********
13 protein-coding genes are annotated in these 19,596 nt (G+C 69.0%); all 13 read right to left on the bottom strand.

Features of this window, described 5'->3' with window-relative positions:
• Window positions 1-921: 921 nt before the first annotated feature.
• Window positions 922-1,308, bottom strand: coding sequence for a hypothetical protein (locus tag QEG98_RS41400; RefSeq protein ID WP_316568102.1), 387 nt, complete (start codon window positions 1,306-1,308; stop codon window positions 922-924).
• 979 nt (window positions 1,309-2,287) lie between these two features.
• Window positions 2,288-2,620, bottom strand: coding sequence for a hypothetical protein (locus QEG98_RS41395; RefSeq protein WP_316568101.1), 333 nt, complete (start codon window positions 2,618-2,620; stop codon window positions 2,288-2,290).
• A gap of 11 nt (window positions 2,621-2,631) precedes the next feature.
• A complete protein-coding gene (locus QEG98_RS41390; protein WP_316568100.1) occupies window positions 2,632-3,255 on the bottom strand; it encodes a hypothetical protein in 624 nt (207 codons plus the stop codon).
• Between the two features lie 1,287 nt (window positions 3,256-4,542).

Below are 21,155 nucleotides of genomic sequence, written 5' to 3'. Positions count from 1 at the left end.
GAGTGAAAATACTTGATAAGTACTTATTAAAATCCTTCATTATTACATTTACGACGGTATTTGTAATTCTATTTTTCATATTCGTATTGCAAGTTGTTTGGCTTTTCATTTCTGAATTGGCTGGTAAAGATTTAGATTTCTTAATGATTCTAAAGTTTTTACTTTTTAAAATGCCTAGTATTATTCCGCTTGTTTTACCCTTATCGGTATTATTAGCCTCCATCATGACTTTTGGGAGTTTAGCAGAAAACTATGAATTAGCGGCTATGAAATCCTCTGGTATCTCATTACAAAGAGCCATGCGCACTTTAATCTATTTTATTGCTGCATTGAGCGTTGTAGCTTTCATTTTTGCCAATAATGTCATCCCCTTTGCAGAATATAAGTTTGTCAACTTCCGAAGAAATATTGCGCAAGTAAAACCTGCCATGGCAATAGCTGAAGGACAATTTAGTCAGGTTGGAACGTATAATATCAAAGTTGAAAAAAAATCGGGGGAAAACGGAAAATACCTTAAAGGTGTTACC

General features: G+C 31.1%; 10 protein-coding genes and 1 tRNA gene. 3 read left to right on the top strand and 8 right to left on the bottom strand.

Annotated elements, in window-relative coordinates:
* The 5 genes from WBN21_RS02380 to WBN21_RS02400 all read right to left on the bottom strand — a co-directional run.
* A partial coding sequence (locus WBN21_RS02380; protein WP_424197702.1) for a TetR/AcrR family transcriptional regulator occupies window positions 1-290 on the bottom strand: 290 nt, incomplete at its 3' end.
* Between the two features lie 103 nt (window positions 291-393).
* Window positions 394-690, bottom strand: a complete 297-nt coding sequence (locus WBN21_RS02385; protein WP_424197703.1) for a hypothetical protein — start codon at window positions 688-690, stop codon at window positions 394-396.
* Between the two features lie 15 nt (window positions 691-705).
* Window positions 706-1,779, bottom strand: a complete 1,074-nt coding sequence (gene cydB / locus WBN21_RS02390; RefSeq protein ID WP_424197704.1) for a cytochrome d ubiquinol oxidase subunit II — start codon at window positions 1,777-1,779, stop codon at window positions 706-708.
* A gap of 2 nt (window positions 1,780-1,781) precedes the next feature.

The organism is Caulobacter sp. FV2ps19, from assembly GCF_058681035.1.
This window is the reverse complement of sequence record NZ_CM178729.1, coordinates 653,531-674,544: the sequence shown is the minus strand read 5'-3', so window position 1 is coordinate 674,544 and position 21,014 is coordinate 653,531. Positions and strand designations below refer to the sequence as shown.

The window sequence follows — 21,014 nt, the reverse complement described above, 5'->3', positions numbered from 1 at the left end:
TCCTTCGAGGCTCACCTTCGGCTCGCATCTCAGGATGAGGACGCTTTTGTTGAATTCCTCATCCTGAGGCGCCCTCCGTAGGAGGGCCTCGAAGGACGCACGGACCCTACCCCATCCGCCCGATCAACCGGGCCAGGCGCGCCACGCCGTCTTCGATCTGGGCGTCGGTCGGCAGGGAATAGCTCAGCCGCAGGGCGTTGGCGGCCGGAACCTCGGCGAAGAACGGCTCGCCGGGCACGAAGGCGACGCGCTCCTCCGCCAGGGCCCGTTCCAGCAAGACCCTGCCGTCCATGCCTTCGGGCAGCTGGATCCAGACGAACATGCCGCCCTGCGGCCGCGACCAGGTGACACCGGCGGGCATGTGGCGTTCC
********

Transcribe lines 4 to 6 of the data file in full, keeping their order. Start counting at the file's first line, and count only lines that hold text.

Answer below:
• Window positions 922-1,308, bottom strand: coding sequence for a hypothetical protein (locus tag QEG98_RS41400; RefSeq protein ID WP_316568102.1), 387 nt, complete (start codon window positions 1,306-1,308; stop codon window positions 922-924).
• 979 nt (window positions 1,309-2,287) lie between these two features.
• Window positions 2,288-2,620, bottom strand: coding sequence for a hypothetical protein (locus QEG98_RS41395; RefSeq protein WP_316568101.1), 333 nt, complete (start codon window positions 2,618-2,620; stop codon window positions 2,288-2,290).